- Effective adaptation and mitigation responses will depend on policies and measures across multiple scales: international, regional, national and sub-national. Policies across all scales supporting technology development, diffusion and transfer, as well as finance for responses to climate change, can complement and enhance the effectiveness of policies that directly promote adaptation and mitigation.
- Climate change is a threat to sustainable development. Nonetheless, there are many opportunities to link mitigation, adaptation and the pursuit of other societal objectives through integrated responses. Successful implementation relies on relevant tools, suitable governance structures and enhanced capacity to respond.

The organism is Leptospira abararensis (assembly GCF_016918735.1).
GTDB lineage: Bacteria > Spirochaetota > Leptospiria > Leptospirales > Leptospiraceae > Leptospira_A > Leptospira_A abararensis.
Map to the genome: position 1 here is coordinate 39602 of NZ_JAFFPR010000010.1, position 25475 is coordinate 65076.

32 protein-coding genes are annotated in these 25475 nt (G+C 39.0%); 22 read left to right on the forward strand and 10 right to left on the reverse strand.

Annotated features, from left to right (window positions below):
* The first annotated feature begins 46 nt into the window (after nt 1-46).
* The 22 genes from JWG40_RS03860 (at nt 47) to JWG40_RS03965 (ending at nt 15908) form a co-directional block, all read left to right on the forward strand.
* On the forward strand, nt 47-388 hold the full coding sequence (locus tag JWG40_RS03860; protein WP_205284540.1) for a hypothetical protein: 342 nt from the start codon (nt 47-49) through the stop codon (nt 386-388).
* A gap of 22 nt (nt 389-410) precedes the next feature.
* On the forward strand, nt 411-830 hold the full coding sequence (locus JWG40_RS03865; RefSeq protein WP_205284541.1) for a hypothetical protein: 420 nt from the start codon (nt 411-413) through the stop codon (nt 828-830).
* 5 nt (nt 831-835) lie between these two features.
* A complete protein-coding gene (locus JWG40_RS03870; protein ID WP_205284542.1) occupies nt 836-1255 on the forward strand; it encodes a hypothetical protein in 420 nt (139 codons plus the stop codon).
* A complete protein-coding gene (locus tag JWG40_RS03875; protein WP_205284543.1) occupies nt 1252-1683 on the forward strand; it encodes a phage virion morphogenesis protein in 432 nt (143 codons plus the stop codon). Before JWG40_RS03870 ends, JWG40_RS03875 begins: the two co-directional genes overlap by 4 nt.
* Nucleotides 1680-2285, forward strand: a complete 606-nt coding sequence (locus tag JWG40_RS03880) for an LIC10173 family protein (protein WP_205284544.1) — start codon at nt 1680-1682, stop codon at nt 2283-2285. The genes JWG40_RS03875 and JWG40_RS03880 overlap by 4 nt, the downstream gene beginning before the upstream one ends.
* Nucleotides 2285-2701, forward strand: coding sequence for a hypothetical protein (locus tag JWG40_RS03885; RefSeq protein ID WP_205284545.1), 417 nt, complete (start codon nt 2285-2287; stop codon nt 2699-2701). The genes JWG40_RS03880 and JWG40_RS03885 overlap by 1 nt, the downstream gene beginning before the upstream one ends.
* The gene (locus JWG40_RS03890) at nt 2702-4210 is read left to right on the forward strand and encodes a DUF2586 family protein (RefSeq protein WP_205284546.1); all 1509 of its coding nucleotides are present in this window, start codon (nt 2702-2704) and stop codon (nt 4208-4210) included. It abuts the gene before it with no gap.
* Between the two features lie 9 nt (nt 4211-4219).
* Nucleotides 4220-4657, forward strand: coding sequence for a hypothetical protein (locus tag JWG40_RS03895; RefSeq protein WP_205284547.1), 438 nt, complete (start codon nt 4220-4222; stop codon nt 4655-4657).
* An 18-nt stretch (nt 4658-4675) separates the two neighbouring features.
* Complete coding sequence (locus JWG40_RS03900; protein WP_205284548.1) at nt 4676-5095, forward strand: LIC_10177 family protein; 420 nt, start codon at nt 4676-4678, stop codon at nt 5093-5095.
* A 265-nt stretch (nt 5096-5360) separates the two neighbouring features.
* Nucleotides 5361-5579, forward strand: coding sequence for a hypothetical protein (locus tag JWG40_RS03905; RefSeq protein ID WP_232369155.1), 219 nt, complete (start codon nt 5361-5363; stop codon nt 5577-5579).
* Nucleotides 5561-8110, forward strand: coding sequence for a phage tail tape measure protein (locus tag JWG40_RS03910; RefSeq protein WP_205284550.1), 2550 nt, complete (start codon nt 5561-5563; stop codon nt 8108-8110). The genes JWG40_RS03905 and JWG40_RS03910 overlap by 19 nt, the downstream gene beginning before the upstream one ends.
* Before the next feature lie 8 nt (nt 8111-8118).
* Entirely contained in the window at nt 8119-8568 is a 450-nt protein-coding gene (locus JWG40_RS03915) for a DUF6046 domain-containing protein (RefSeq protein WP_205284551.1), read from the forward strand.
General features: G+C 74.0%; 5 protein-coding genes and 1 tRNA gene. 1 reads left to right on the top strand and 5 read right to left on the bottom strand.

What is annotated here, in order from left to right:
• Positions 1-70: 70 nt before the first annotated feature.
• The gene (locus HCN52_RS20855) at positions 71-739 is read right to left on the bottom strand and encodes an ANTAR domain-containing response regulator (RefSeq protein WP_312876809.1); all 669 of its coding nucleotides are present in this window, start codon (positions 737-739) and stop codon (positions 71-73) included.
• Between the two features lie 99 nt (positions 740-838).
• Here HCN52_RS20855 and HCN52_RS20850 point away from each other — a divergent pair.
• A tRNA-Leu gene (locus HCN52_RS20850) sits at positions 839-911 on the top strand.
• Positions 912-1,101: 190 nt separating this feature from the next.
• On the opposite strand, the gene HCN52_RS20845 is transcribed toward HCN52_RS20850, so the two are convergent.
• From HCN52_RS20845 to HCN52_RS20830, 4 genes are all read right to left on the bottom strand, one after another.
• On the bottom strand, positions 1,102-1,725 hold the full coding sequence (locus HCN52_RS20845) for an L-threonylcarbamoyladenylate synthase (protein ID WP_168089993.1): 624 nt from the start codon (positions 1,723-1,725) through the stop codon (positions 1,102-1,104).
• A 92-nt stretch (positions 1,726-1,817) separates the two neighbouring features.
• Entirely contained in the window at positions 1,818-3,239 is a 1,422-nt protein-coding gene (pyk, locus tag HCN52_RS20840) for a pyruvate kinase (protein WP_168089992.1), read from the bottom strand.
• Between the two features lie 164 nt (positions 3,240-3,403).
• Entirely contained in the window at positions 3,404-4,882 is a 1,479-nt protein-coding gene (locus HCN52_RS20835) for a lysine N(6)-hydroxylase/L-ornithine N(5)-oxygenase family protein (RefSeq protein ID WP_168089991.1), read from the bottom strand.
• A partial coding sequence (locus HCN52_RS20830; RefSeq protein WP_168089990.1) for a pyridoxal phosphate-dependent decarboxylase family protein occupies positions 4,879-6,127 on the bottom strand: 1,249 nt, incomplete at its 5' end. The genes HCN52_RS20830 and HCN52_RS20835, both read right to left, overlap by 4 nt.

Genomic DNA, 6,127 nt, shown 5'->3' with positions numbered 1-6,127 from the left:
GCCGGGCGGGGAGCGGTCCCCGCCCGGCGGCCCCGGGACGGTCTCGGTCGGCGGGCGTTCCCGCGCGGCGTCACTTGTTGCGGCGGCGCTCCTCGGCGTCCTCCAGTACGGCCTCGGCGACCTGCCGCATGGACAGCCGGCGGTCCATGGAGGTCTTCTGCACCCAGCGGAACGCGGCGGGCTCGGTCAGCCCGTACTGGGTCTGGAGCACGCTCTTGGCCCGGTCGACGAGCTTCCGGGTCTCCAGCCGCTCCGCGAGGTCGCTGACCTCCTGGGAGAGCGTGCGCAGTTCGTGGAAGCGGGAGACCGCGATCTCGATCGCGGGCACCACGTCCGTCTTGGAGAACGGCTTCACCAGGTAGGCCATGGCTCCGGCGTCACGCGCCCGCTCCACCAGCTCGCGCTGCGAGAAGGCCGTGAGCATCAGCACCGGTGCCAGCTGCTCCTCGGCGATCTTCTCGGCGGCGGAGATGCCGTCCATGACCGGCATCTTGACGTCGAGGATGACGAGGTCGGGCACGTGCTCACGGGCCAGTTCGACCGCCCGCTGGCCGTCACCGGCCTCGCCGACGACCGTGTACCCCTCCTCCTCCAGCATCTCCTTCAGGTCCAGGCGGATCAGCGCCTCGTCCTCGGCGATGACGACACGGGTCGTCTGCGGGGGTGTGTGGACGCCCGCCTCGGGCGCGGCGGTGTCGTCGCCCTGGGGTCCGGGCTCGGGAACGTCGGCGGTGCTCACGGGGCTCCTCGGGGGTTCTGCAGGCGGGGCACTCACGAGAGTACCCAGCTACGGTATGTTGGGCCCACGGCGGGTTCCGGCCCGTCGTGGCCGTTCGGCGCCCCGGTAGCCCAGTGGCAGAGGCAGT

In this assessment report, the IPCC warns that climate change will inflict “severe, widespread, and irreversible impacts” for humans and the natural world unless rapid action is taken to cut greenhouse gas emissions. The report shows how human activities are unequivocally responsible for global warming and details the severe impacts of climate change across the globe. IPCC notes that climate change is already responsible for an increased risk of extreme weather and severe heatwaves around the world. The report, which is meant to influence politicians and policy makers into action, warns that climate change will result in more and powerful hurricanes, more frequent droughts and floods, rising sea levels, food shortages and violent conflicts across the globe.